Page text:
National Audio Company were too stubborn to give up on tapes. Now they’re surfing a resurgence of the much-loved analogue format.

National Audio Company were too stubborn to give up on tapes. Now they’re surfing a resurgence of the much-loved analogue format.

If you’ve played a part in the unlikely tape revival, chances are you’ve been listening to cassettes manufactured by the Missouri’s National Audio Company.

When everybody else was making a rush to CDs in the late ‘90s, NAC were the only company in America “too stubborn to quit” on the beloved audio format. Now they’re laughing, selling more than ever in their history as bands, record labels and listeners come flooding back to the much-loved analogue tapes.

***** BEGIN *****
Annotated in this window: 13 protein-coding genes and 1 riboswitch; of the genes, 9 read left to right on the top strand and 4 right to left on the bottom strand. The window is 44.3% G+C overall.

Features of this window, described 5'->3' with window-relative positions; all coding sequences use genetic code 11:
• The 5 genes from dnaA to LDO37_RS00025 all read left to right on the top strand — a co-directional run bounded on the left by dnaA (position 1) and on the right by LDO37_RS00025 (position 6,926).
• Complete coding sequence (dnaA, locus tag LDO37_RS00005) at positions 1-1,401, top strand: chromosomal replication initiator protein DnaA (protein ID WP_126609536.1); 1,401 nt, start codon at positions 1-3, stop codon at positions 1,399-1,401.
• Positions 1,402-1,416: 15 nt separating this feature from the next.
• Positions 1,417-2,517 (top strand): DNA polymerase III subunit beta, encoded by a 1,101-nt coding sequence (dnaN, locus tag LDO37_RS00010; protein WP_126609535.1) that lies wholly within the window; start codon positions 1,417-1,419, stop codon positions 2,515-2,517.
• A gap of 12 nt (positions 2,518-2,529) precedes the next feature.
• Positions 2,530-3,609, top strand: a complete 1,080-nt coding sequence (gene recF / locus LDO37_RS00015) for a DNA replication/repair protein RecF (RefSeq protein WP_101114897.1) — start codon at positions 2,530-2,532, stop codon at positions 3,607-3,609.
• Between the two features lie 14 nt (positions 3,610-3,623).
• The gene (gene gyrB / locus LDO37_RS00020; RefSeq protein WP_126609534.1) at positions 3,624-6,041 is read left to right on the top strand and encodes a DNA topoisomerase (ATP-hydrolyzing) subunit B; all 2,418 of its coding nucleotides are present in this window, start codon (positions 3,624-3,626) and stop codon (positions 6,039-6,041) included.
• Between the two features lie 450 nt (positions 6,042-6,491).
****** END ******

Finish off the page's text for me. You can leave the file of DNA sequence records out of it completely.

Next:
As the cassette business plummeted, they bought up a rag-tag collection of machinery from manufacturers across the US who threw in the towel. The team are constantly battling to keep the ageing equipment going, and have adopted ingenious solutions to keep the obsolete technology pumping out tapes – like marrying a ‘30s cigarette wrapping machine with a microprocessor.

Now that everyone from Burger Records to Metallica have embraced the cassette once again, NAC have surfed the wave of popularity, helping to support a culture that would have struggled to be reborn without their unfailing belief in the cheap and clunky but awesome retro format.

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